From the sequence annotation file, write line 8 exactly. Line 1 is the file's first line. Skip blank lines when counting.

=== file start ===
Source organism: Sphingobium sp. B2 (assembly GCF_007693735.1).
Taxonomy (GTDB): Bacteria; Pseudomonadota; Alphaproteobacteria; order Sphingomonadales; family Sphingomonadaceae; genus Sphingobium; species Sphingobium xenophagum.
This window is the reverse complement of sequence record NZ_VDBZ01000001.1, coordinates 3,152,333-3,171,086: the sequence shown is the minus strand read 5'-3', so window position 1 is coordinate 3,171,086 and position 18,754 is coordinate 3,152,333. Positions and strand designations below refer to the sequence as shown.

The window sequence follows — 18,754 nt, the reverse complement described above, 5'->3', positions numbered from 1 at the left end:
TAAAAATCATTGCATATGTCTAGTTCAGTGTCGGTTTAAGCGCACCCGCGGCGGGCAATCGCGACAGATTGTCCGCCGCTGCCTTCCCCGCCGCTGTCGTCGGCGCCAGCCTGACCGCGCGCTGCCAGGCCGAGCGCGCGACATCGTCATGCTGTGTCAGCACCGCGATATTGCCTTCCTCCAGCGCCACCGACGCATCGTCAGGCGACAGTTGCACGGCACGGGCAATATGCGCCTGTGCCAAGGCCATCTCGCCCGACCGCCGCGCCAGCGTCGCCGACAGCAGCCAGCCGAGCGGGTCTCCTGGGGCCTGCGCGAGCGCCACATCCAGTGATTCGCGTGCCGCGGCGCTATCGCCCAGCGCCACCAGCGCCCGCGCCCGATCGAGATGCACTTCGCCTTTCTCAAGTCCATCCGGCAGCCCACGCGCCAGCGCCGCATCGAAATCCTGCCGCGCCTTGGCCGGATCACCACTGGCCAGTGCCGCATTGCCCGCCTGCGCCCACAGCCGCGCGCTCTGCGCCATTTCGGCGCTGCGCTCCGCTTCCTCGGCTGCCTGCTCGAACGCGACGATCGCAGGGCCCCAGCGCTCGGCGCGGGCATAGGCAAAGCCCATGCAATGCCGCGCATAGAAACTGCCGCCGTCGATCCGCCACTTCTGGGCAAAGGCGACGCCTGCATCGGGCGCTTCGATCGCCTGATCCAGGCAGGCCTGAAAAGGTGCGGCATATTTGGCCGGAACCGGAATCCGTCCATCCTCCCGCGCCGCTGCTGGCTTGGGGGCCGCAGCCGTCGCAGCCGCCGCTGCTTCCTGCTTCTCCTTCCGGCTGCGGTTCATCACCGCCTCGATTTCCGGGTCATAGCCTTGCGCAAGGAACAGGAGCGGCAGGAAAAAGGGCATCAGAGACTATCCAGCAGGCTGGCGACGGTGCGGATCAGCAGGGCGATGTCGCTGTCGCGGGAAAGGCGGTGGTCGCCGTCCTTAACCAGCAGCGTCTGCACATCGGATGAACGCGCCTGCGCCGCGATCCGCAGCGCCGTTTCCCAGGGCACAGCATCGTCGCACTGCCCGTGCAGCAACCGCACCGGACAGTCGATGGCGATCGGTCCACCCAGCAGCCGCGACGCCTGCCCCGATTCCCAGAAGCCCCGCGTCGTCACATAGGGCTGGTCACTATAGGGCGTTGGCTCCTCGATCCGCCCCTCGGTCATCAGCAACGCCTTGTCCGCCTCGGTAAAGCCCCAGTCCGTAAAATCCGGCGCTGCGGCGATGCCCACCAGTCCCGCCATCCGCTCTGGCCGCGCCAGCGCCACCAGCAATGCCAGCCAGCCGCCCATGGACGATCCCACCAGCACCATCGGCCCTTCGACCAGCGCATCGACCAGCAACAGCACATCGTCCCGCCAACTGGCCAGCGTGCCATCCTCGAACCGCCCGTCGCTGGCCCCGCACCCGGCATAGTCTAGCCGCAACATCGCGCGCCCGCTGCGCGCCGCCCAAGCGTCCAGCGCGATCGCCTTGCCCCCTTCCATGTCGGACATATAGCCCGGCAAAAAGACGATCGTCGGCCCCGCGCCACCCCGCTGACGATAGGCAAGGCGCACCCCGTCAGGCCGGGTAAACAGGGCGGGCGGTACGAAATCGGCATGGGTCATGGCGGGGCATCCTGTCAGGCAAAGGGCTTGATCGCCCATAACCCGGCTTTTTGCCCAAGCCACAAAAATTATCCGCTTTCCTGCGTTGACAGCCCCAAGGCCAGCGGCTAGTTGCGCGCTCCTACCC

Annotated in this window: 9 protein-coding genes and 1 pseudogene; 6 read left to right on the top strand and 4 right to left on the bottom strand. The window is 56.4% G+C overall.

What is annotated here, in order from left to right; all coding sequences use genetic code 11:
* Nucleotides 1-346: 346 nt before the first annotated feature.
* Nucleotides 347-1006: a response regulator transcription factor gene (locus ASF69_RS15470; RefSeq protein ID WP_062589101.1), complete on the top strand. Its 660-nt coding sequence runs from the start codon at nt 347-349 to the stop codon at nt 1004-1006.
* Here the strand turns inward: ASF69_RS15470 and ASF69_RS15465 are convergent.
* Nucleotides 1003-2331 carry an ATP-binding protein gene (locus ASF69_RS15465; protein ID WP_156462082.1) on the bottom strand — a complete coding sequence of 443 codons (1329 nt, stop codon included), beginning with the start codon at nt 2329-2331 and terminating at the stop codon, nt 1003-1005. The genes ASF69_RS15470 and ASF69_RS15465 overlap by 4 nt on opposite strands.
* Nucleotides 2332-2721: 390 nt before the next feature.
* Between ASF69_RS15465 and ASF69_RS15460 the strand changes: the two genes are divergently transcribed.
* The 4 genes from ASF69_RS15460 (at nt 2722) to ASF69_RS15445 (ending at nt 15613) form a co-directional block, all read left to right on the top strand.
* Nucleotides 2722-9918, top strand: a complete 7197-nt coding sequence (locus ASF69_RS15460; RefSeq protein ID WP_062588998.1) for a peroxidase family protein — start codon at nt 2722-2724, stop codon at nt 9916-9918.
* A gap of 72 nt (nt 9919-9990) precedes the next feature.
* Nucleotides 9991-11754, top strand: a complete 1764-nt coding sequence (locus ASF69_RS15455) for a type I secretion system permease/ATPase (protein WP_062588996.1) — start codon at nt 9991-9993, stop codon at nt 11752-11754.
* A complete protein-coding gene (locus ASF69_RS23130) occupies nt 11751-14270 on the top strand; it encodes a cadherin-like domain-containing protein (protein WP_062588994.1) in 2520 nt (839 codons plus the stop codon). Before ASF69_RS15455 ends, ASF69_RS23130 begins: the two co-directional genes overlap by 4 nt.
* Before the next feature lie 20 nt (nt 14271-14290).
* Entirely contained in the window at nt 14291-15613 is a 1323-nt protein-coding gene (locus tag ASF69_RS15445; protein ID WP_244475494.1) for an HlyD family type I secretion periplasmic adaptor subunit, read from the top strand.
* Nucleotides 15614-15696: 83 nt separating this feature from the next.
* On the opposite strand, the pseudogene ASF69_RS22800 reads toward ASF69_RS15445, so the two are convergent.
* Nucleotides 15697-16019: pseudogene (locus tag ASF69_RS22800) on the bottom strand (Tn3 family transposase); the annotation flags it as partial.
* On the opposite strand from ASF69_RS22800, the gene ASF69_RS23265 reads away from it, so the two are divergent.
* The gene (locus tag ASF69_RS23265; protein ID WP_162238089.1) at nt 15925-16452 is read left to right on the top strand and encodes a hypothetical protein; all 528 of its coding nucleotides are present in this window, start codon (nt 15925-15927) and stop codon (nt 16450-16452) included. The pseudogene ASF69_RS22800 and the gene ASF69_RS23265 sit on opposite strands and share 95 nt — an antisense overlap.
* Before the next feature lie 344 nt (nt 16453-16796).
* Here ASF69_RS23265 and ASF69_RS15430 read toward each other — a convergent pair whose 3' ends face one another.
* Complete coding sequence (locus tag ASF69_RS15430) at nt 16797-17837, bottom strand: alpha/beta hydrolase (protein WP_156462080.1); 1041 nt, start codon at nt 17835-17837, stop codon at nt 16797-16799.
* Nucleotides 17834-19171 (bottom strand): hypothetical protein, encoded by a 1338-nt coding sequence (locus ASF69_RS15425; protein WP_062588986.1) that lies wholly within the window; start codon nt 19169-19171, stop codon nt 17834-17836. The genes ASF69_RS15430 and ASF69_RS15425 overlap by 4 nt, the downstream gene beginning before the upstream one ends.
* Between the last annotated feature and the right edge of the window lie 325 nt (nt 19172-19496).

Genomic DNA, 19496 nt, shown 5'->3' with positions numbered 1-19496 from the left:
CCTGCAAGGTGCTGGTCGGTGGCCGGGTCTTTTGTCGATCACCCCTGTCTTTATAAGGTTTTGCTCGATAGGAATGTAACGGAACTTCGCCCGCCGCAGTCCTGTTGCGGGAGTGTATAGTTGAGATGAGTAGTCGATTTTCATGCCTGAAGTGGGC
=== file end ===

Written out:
* Nucleotides 1-346: 346 nt before the first annotated feature.